The Administrative Office of Pennsylvania Courts is seeking comment on a proposed public access policy concerning case records of the appellate and trial courts.
"Balancing the public's right of access to official records with an individual's privacy interests is an important public policy issue," said Court Administrator of Pennsylvania Zygmont A. Pines. "This proposed policy attempts to maintain that balance as it simplifies and unifies the process by which people may access paper records in trial and appellate courts statewide."
If ultimately adopted, the proposed policy for the first time establishes uniform standards for all appellate and trial courts in responding to requests from the public for case records. This includes how requests for access are to be handled, establishment of fees, which information is considered confidential and other pertinent recommendations.
It also builds upon existing policies governing access to magisterial district court case records, electronic case records and financial records.
At the direction of the state court administrator, a working group was formed to study and develop a proposed policy for public comment. The group consisted of judges, appellate and local court administrators, representatives from the Pennsylvania Bar Association and the rules committees of the Supreme Court, and AOPC staff.
The working group:
— studied different types of records pertaining to criminal, domestic relations, civil, juvenile, orphans' court and appellate matters filed in the courts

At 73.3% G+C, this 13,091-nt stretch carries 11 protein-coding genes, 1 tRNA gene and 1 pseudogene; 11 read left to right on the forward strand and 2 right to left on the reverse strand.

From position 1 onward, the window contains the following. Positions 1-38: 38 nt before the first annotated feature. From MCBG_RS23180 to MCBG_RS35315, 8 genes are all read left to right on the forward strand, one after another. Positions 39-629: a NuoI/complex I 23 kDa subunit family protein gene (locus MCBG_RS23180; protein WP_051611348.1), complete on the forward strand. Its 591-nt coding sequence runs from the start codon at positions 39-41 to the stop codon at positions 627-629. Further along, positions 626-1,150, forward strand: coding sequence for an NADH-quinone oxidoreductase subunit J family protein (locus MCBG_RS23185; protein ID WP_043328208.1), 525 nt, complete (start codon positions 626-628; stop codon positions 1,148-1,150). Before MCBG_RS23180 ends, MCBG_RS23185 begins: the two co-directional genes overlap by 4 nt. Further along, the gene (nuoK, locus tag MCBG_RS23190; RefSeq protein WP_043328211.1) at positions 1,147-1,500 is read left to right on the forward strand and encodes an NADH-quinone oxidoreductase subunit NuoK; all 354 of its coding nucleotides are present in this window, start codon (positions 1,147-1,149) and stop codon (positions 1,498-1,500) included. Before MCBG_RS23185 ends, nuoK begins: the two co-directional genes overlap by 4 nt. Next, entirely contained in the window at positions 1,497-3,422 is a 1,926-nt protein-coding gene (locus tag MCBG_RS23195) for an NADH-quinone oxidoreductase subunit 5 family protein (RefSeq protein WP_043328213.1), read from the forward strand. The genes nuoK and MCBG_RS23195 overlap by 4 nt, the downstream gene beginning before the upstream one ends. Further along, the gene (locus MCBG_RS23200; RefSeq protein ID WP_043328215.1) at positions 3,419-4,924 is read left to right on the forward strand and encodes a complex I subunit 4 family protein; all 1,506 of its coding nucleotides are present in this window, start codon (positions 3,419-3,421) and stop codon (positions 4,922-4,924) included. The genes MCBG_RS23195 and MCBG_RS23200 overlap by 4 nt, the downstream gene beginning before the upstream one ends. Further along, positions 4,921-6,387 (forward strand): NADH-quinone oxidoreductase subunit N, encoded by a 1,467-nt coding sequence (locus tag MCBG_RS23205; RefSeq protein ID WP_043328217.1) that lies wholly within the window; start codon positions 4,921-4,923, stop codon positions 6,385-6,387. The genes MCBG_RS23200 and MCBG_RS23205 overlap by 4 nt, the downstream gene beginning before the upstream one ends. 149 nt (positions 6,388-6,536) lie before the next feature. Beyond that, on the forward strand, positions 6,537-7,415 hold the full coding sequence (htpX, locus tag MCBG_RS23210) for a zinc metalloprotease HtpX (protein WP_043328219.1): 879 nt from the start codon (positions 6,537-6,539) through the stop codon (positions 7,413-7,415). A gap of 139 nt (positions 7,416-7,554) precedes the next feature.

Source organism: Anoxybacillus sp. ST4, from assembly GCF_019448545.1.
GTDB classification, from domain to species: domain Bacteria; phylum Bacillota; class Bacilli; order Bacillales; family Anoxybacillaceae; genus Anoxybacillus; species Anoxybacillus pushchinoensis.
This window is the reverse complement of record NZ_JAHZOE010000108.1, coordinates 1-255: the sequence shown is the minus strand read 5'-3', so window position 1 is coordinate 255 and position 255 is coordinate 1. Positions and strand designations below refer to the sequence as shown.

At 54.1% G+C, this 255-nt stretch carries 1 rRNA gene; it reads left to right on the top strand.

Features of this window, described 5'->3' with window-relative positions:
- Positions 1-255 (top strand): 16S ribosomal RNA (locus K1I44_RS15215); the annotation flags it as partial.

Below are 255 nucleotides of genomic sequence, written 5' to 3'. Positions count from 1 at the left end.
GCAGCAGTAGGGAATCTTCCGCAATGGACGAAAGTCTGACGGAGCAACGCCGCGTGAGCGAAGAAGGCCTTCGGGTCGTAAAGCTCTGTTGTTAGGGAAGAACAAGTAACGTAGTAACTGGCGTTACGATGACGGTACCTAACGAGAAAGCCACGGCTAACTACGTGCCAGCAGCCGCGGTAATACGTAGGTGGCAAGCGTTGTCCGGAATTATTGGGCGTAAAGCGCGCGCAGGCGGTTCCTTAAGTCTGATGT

— considered existing legal authorities and other jurisdictions' access policies on the release of data and documents
— evaluated practical considerations, such as what information should be safeguarded and how, and identified "best practices" to institute statewide.
"I would like to thank all members of the working group for their dedication and hard work in crafting this proposal," Pines said. "I am particularly grateful for the experienced and dedicated leadership of Commonwealth Court Judge Renée Cohn Jubelirer and Montgomery County Court of Common Pleas Judge Lois E. Murphy, under whose guidance the working group approached this task with an open mind and an aim to appropriately balance the competing interests at hand. We look forward to receiving public comment on this important initiative."
The formal notice of this proposed policy is expected to appear in the Pennsylvania Bulletin on February 7, 2015. Click Here for the background report on the proposed policy.
The AOPC will seek comment for a 60-day period, which ends on April 8.Following the public comment period, the AOPC will submit a policy proposal to the Supreme Court of Pennsylvania for its consideration.